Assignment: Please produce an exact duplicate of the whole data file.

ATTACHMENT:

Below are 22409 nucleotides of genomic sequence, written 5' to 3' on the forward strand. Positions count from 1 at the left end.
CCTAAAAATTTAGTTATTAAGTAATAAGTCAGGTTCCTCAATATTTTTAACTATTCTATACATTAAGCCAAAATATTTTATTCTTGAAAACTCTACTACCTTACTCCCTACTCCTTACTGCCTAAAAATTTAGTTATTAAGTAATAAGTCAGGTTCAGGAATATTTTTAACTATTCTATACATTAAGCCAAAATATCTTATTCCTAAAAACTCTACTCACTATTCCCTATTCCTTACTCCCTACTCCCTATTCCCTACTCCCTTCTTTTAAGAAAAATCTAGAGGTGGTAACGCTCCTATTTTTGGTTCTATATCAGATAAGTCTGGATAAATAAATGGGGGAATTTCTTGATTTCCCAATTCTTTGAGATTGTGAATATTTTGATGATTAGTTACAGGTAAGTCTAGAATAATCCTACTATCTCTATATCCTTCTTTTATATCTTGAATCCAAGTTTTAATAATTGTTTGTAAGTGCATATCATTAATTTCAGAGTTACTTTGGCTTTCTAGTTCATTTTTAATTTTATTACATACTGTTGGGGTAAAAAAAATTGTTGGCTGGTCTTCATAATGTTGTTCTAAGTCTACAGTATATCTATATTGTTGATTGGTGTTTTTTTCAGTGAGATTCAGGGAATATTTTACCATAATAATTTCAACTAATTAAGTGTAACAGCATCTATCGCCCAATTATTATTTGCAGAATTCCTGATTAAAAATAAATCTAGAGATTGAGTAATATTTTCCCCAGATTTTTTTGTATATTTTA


Below are 22409 nucleotides of genomic sequence, written 5' to 3' on the forward strand. Positions count from 1 at the left end.
CCTAAAAATTTAGTTATTAAGTAATAAGTCAGGTTCCTCAATATTTTTAACTATTCTATACATTAAGCCAAAATATTTTATTCTTGAAAACTCTACTACCTTACTCCCTACTCCTTACTGCCTAAAAATTTAGTTATTAAGTAATAAGTCAGGTTCAGGAATATTTTTAACTATTCTATACATTAAGCCAAAATATCTTATTCCTAAAAACTCTACTCACTATTCCCTATTCCTTACTCCCTACTCCCTATTCCCTACTCCCTTCTTTTAAGAAAAATCTAGAGGTGGTAACGCTCCTATTTTTGGTTCTATATCAGATAAGTCTGGATAAATAAATGGGGGAATTTCTTGATTTCCCAATTCTTTGAGATTGTGAATATTTTGATGATTAGTTACAGGTAAGTCTAGAATAATCCTACTATCTCTATATCCTTCTTTTATATCTTGAATCCAAGTTTTAATAATTGTTTGTAAGTGCATATCATTAATTTCAGAGTTACTTTGGCTTTCTAGTTCATTTTTAATTTTATTACATACTGTTGGGGTAAAAAAAATTGTTGGCTGGTCTTCATAATGTTGTTCTAAGTCTACAGTATATCTATATTGTTGATTGGTGTTTTTTTCAGTGAGATTCAGGGAATATTTTACCATAATAATTTCAACTAATTAAGTGTAACAGCATCTATCGCCCAATTATTATTTGCAGAATTCCTGATTAAAAATAAATCTAGAGATTGAGTAATATTTTCCCCAGATTTTTTTGTATATTTTA